Two Buffalo schools use from-scratch cooking to boost nutrition of meals

The schools are also using fresh proteins, fruits and vegetables in programs.

Oct. 14—Executive chef MaryRuth Rera has spent the last decade cooking first for Ralph Lauren and later for children in the third poorest city in America.

All of them, in her eyes, deserve access to healthy food.

“If you won’t eat something, why would you think a kid’s going to want it?” asked Rera, who in January 2010 started to revamp the kitchen at Westminster Community Charter School in Buffalo to focus on fresh, whole, simple foods made from scratch.

This fall, Nardin Academy took a similar tack, sacking an outside vendor that ran its cafeteria and replacing it with its own cooking staff, whose work is overseen by a professional chef and national scratch food consultant.

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Students at the University of Michigan in Ann Arbor will be served student-grown produce from the campus farm at dining halls this fall, M Live reports.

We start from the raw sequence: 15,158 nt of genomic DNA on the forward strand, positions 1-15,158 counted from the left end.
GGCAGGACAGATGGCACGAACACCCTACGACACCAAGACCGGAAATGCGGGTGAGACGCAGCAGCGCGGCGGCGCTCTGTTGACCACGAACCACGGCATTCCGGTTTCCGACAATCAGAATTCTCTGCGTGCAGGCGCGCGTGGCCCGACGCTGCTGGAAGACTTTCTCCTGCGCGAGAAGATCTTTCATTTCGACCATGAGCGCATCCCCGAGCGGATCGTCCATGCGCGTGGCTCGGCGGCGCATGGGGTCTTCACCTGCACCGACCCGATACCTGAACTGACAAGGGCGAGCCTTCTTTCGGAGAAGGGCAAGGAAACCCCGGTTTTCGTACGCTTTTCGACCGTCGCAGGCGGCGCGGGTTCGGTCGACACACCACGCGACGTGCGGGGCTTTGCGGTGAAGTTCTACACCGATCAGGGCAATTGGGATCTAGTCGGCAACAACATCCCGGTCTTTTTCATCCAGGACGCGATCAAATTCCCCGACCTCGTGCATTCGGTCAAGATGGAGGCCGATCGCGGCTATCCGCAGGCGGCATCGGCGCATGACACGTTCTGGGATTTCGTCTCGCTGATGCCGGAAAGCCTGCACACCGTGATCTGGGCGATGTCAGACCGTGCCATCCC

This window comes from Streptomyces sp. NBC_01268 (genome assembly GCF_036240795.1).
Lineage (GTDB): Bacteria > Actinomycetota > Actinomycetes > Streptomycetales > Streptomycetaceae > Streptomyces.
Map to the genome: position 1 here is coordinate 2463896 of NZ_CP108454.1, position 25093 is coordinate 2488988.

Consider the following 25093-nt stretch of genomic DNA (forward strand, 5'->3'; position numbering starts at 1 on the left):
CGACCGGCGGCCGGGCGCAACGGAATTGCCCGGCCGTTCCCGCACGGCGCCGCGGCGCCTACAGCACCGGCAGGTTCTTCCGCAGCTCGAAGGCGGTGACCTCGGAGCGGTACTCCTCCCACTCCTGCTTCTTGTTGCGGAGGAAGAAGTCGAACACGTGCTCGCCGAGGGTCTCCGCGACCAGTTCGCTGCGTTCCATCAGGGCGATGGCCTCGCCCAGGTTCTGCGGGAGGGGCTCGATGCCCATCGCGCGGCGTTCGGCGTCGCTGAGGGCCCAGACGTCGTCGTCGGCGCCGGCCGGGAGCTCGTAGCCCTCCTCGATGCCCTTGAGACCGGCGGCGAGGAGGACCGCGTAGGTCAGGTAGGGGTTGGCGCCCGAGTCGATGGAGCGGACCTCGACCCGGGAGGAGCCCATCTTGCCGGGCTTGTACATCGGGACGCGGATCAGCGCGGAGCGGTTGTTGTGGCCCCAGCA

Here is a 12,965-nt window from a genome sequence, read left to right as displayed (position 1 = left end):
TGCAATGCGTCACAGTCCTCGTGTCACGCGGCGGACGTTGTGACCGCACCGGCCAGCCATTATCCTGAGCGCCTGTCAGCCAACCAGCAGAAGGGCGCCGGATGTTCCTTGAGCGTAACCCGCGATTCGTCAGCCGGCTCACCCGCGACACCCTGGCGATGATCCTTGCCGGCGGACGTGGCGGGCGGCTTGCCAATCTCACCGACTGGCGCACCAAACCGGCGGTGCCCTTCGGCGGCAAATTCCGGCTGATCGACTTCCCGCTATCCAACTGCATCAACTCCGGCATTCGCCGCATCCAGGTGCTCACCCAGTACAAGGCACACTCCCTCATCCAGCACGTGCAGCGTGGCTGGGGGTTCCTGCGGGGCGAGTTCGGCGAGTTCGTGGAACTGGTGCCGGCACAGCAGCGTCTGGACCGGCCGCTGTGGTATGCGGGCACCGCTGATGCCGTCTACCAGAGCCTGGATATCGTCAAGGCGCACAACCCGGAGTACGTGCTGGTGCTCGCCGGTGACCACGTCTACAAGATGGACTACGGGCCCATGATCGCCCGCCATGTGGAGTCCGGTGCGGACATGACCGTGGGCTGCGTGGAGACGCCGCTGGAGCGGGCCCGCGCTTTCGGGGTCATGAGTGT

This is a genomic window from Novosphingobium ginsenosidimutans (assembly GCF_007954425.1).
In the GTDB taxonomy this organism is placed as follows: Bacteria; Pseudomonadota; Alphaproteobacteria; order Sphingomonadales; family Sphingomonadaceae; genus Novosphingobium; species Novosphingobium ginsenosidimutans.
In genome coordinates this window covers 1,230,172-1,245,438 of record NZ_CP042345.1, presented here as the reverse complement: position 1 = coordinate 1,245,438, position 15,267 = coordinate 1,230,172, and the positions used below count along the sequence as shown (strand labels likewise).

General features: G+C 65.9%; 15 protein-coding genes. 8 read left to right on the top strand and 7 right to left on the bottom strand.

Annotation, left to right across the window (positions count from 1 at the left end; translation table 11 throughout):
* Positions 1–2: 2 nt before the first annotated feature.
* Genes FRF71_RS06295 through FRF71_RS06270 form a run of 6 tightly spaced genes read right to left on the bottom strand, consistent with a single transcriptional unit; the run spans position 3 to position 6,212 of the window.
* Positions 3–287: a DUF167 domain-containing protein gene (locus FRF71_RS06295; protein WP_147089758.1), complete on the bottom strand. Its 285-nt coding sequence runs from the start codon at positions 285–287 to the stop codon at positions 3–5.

The dining team received its first batch of produce from UM’s on-campus farm in June, after students received the proper USDA certification to grow, harvest and deliver food to campus dining halls. In order to figure out what produce is needed, students communicate with the dining department weekly, and Michigan Dining purchases items accordingly.

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Today’s colleges and universities know they should offer more than a large selection of breakfast cereals in the morning and chicken tenders at lunch to appeal to students. When it comes to what’s trending on campuses, here’s a look at what directors can tune into to boost engagement.

1. Expanded dining hours

Late-night options have long been a popular fixture on college campuses, but if it’s too late, students often choose to venture to off-campus retailers to satisfy their cravings. According to Technomic’s 2017 College & University Consumer Trend...

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